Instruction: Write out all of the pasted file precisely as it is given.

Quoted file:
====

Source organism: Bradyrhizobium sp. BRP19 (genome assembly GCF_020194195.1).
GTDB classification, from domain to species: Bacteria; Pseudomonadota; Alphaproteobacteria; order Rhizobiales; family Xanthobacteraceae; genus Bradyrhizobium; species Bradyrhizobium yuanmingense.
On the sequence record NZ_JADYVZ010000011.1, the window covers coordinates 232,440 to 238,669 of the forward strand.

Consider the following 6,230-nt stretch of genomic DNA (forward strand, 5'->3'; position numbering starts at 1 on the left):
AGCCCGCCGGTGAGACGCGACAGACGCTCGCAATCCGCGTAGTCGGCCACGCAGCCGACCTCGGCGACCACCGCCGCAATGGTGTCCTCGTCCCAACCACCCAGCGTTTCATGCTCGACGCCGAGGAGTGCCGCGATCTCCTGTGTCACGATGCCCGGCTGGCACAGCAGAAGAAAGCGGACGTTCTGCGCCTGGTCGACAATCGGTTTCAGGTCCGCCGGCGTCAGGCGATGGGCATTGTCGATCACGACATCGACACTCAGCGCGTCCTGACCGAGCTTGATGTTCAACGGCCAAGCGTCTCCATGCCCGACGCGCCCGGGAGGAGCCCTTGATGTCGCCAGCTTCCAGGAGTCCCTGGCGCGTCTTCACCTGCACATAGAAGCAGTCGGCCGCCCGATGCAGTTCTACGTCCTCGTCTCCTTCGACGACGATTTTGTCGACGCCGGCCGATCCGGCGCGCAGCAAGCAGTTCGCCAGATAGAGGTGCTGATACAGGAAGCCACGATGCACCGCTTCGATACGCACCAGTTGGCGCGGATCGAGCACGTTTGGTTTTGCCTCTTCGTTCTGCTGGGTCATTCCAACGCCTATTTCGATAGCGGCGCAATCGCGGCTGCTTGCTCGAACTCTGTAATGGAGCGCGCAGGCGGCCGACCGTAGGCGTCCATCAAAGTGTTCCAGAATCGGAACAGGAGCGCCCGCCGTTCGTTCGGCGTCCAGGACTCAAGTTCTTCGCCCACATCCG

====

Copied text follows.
Source organism: Bradyrhizobium sp. BRP19 (genome assembly GCF_020194195.1).
GTDB classification, from domain to species: Bacteria; Pseudomonadota; Alphaproteobacteria; order Rhizobiales; family Xanthobacteraceae; genus Bradyrhizobium; species Bradyrhizobium yuanmingense.
On the sequence record NZ_JADYVZ010000011.1, the window covers coordinates 232,440 to 238,669 of the forward strand.

Consider the following 6,230-nt stretch of genomic DNA (forward strand, 5'->3'; position numbering starts at 1 on the left):
AGCCCGCCGGTGAGACGCGACAGACGCTCGCAATCCGCGTAGTCGGCCACGCAGCCGACCTCGGCGACCACCGCCGCAATGGTGTCCTCGTCCCAACCACCCAGCGTTTCATGCTCGACGCCGAGGAGTGCCGCGATCTCCTGTGTCACGATGCCCGGCTGGCACAGCAGAAGAAAGCGGACGTTCTGCGCCTGGTCGACAATCGGTTTCAGGTCCGCCGGCGTCAGGCGATGGGCATTGTCGATCACGACATCGACACTCAGCGCGTCCTGACCGAGCTTGATGTTCAACGGCCAAGCGTCTCCATGCCCGACGCGCCCGGGAGGAGCCCTTGATGTCGCCAGCTTCCAGGAGTCCCTGGCGCGTCTTCACCTGCACATAGAAGCAGTCGGCCGCCCGATGCAGTTCTACGTCCTCGTCTCCTTCGACGACGATTTTGTCGACGCCGGCCGATCCGGCGCGCAGCAAGCAGTTCGCCAGATAGAGGTGCTGATACAGGAAGCCACGATGCACCGCTTCGATACGCACCAGTTGGCGCGGATCGAGCACGTTTGGTTTTGCCTCTTCGTTCTGCTGGGTCATTCCAACGCCTATTTCGATAGCGGCGCAATCGCGGCTGCTTGCTCGAACTCTGTAATGGAGCGCGCAGGCGGCCGACCGTAGGCGTCCATCAAAGTGTTCCAGAATCGGAACAGGAGCGCCCGCCGTTCGTTCGGCGTCCAGGACTCAAGTTCTTCGCCCACATCCG